In a message aimed both at the world’s leading industrial powers and at his critics in Congress, President Clinton on Thursday served up a vigorous defense of White House policies that he said have helped make America’s economy “the healthiest in a generation and the strongest in the world.”
Clinton spoke on the eve of an international summit in Denver, where he will host the leaders of seven major nations. The president, asserting U.S. leadership of the summit, described America’s economic experience as an example for other nations that wish for greater prosperity even as they cut back on government bureaucracy.
He offered almost a pep-rally pitch for the U.S. model in the world, pointing to policies aimed at cutting the federal budget deficit, eliminating trade barriers and targeting spending on education and other human needs as the key to greater prosperity.
“All the countries in the world face the same choices we do,” Clinton said on a steamy afternoon in the community of Littleton, about 15 miles south of Denver. “Can they still grow their economy and reduce spending? You bet they can,” he said, adding that countries have to go beyond “old myths and old ideas” to achieve that goal.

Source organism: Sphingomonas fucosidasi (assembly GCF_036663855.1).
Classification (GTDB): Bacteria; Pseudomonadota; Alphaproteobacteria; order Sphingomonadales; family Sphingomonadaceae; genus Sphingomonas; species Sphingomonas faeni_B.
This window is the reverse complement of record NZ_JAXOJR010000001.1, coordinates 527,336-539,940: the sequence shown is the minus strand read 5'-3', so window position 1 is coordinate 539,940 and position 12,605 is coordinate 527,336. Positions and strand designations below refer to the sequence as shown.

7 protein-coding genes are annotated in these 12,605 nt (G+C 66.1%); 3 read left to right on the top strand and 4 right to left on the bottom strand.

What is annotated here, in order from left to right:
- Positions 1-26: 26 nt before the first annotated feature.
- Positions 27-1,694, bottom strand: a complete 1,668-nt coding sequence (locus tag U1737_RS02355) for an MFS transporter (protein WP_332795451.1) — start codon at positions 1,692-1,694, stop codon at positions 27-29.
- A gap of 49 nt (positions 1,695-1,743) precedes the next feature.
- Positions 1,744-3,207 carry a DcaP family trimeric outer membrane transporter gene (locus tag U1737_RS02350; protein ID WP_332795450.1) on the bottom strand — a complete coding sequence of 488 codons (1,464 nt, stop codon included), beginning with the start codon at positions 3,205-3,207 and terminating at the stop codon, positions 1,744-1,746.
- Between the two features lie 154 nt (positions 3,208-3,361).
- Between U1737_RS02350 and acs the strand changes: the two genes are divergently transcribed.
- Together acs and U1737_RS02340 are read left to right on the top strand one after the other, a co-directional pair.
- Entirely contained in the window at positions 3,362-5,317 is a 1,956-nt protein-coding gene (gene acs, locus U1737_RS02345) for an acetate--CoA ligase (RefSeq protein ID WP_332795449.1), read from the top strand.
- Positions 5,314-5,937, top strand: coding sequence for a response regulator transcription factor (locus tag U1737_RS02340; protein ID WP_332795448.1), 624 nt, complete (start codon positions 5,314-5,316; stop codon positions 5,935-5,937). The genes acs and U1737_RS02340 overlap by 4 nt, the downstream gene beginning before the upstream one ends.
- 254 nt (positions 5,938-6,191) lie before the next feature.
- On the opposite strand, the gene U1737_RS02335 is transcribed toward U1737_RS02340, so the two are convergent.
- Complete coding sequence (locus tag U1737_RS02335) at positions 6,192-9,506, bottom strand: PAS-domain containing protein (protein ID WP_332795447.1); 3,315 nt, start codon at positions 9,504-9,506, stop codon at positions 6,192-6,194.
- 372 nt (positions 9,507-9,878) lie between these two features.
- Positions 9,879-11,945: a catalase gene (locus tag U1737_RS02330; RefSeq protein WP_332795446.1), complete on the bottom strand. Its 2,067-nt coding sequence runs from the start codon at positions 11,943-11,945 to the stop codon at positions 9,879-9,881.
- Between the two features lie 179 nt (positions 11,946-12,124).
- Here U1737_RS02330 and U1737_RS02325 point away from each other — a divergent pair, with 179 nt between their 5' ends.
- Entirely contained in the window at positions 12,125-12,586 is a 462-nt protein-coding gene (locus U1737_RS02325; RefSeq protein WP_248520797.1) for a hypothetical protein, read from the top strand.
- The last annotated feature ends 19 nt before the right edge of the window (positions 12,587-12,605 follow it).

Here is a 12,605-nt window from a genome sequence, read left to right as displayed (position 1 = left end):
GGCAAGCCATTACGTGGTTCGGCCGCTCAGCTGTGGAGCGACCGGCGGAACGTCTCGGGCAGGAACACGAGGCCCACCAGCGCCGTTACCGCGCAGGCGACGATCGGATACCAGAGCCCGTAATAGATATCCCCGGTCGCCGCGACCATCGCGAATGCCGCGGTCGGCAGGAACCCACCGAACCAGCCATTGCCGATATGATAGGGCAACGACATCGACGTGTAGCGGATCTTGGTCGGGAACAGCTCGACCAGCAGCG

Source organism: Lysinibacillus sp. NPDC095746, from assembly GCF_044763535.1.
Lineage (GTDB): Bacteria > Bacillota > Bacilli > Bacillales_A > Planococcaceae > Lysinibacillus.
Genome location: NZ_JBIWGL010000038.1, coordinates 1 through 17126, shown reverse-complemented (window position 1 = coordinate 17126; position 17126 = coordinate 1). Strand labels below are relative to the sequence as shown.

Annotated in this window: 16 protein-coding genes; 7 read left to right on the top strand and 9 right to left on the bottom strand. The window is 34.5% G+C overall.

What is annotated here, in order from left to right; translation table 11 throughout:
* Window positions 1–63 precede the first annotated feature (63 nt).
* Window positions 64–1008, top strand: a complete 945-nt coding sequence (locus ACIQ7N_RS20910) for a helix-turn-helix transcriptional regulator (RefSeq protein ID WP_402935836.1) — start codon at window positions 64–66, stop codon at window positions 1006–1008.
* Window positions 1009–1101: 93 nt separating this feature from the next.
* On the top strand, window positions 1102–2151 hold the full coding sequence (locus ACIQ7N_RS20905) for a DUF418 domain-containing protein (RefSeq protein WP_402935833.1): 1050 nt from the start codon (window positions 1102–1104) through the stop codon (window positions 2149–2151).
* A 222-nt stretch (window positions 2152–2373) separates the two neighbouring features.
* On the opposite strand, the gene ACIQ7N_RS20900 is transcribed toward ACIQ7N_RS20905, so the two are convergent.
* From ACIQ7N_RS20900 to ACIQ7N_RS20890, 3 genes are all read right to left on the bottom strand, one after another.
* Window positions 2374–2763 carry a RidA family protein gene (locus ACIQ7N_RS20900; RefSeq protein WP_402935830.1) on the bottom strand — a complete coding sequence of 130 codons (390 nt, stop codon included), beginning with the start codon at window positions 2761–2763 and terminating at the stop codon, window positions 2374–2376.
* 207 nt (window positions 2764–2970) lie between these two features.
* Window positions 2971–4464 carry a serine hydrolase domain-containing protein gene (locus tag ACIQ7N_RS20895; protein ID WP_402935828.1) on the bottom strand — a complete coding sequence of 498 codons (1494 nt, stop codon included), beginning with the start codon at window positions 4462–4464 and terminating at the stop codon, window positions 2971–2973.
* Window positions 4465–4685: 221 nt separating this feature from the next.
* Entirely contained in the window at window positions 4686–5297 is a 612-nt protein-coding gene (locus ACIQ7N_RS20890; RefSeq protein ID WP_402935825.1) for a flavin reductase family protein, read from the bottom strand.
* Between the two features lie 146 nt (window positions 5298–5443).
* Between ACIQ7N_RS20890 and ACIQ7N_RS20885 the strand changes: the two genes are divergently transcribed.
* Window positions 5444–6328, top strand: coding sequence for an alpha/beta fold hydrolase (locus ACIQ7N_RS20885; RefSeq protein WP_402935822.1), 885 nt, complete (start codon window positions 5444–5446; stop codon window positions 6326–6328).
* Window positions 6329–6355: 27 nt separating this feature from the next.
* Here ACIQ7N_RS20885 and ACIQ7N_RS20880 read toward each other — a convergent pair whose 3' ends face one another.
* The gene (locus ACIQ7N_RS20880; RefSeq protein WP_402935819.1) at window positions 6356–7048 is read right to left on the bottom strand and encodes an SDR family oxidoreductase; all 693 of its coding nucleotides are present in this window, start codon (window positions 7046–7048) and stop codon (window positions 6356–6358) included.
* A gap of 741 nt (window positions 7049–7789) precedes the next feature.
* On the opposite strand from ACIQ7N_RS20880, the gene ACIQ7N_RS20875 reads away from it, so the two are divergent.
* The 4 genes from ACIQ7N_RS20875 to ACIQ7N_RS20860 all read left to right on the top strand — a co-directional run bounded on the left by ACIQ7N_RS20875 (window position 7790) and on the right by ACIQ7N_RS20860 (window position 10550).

But as a procession of world leaders began arriving at this city in the Rocky Mountains, Clinton also focused on his domestic challenges. He appealed for passage of his budget plan--parts of which are running into congressional resistance--and took issue with those who would deny him authority to expedite new trade agreements.
“If we try to close up our economy, we will only hurt ourselves,” the president said, describing globalization as an irreversible process. “It seems difficult to imagine that this is even a serious debate now.”